6.5/10 After giving the debut season a 5/10 and its sophomore season an 8/10, season three falls in the middle overall. As is the case with many shows who hold onto the same creative talent for the entire duration of the series, many elements that work early on, continue to throughout each and every season. The humor remains from season two, the strong dialogue and the phenomenal acting across the board. The show is well made with an inspired soundtrack (although I might be one of the few people who isn’t a big fan of the show’s theme). In a show about the Italian mafia, you’d think Tony Soprano’s children would be boring and just be a drag on the plot as we wait to switch back to the mob or law enforcement characters. So I give this season (and the entire show thus far) a lot of credit for making the subplots with the Soprano children so interesting and diverse. There are definitely some stand out episodes that work from start to finish (“Employee of the Month”, “Pine Barrens”, etc.) and even though the action/violence is slightly scarce this season, it packs quite the punch when it does unexpectedly pop off. One complaint I had throughout the first two seasons was Tony’s mother and what a grating, annoying character she was. The actress playing her died, which while I’m sure was tragic in real life, her character having to get written out did benefit the show. Which brings me to some of the negatives this season, starting with Tony’s mother. They had to use CGI for her face to bring her back for one final episode following her death and since this season came out back in 2001, the CGI is questionable and has not aged very well. I ran into other minor problems with this season as well. If a supporting character is supposed to get a character arc, especially one that ends tragically, the writers need to set up that character throughout multiple episodes so we can get to know that character and care for them. We should be devastated if something tragic happens to them. Even if they just plant some seeds with a few scenes here or there throughout the season, when their demise comes it will mean something to the audience. Yet this season we get an episode revolving around a stripper that we are meant to really care for due to her young age and severe mistreatment, yet she is only given one episode so she seems out of the blue and is then disposed of so quickly that we don’t care all that much and easily forget about her going forward. The overarching plot this season also was not as strong as season two. The feds barely come up this season (once near the season’s start and briefly in the season finale) so Tony and the gang rarely seem to be in any real danger. We don’t get another rival gang that they are at war with so there just wasn’t as much tension this season. While the show is still decent, the stakes felt lower but I was glad to see some character progression between multiple characters. The plot does advance; I just hope that plot is a little stronger for next season. I enjoyed the emotional elements this season offered as characters constantly struggle with guilt, the future, balancing work and family life, regret, romance and all of the other obstacles our characters fight against. While a step down from last season, this is still a well-made, enjoyable show to watch and I look forward to watching season four soon as “The Many Saints of Newark” draws near…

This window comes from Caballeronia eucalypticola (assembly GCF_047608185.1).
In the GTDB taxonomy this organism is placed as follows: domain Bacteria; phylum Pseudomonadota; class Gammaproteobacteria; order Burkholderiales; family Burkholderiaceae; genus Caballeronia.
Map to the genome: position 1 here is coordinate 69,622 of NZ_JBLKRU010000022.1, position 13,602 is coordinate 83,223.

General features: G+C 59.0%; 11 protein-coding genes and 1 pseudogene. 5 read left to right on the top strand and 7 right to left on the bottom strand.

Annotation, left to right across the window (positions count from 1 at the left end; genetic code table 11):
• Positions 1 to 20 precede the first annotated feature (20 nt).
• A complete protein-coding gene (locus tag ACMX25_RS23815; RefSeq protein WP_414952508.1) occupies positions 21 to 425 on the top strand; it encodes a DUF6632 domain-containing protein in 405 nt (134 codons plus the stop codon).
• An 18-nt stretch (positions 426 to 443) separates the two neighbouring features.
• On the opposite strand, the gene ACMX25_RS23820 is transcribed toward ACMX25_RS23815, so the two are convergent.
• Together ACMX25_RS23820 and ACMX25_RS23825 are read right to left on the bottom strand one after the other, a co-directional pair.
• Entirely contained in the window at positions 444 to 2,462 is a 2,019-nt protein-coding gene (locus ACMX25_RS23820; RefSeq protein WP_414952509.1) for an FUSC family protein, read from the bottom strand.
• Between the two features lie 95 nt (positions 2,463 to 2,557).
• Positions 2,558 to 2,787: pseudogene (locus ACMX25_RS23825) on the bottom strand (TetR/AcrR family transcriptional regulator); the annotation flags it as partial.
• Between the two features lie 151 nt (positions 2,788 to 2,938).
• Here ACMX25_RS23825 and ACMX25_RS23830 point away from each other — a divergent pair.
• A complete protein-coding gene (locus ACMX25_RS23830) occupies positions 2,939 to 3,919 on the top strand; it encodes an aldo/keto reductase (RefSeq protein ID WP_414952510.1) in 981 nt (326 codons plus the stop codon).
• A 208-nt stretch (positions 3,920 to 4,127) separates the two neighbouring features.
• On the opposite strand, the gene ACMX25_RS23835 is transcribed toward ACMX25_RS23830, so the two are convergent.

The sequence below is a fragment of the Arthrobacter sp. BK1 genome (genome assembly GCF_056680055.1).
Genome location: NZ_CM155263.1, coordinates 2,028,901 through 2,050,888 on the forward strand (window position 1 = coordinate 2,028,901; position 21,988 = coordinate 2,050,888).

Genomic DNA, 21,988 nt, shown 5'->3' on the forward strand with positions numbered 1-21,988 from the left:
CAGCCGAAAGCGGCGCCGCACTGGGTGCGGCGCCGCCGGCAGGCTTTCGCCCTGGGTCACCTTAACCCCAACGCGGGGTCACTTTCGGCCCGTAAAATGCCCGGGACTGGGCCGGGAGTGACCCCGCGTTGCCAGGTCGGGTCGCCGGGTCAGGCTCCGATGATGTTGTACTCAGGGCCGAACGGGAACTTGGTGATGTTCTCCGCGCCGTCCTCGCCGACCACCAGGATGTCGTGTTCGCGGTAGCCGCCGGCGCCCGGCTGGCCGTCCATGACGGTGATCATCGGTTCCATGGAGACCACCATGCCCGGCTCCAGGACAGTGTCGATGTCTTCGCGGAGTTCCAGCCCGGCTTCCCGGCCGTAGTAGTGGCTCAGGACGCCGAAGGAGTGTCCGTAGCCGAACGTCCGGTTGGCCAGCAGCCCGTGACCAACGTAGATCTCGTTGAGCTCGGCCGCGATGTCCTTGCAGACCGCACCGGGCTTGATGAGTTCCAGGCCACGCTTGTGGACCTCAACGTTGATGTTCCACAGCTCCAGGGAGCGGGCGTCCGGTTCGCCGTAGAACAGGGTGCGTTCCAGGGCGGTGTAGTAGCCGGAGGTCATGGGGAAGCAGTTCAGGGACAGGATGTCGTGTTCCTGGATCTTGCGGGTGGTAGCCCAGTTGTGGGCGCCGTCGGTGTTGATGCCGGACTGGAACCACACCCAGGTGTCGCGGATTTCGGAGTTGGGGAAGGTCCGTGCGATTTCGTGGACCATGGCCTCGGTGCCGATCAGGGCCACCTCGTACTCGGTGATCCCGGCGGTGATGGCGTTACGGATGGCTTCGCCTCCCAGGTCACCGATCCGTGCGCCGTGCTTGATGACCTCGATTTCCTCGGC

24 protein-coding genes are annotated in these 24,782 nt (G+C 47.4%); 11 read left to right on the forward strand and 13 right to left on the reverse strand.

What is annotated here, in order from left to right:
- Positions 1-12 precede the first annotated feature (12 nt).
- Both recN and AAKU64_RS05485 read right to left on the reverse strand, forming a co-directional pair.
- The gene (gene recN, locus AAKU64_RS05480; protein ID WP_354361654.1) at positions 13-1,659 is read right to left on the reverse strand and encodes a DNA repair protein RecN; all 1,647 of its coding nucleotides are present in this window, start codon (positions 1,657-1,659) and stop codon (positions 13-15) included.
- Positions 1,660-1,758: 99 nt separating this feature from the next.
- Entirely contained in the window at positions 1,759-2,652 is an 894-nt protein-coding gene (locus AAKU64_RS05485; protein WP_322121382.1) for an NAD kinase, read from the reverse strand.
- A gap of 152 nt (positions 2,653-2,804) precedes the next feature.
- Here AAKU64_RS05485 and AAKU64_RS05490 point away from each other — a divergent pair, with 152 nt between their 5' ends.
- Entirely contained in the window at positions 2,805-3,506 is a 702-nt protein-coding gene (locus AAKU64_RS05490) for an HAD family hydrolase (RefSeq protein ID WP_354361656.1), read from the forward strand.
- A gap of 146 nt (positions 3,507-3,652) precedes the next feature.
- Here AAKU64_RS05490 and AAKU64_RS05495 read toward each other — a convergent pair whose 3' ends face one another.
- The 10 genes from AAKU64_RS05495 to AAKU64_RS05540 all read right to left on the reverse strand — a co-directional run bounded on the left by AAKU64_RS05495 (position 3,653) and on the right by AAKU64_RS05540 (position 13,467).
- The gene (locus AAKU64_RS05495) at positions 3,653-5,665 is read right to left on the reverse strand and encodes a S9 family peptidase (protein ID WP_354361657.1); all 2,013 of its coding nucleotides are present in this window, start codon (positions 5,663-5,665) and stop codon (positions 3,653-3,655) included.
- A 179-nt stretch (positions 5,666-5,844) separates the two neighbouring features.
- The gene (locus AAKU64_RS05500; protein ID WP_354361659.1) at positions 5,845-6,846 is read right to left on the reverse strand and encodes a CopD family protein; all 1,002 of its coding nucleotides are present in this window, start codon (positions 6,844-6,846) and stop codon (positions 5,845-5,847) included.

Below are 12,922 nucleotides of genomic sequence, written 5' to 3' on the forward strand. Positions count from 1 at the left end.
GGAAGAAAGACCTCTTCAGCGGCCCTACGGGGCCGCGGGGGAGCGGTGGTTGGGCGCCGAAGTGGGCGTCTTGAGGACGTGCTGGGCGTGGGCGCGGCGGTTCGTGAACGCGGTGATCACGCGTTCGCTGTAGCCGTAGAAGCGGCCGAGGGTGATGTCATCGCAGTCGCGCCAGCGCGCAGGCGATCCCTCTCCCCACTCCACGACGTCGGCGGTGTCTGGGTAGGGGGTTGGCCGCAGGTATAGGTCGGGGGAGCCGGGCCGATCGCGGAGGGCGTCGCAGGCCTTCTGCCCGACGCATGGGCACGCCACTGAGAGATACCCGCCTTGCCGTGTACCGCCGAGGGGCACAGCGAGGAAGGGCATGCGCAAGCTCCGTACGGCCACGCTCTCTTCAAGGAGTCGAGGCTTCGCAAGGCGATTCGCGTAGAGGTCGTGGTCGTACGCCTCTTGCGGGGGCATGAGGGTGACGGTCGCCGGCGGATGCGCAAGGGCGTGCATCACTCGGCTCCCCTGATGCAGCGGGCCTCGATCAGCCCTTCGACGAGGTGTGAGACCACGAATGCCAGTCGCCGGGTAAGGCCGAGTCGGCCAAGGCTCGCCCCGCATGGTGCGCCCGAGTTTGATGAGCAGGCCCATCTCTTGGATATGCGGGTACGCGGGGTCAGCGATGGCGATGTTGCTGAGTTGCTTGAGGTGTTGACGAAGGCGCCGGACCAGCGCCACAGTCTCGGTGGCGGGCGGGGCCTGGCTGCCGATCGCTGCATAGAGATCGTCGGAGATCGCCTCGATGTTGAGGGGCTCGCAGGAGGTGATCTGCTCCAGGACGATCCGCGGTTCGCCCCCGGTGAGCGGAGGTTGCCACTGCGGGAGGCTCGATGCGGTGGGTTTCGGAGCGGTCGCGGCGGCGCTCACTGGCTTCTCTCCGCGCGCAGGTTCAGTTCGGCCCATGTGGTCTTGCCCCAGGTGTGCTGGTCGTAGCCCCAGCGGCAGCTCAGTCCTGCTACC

#MadeInNewark / #GloriaHole / #LadyAndTheLamp / #MeadowSexual / #NurseJackieJr. / #ABugsLife2

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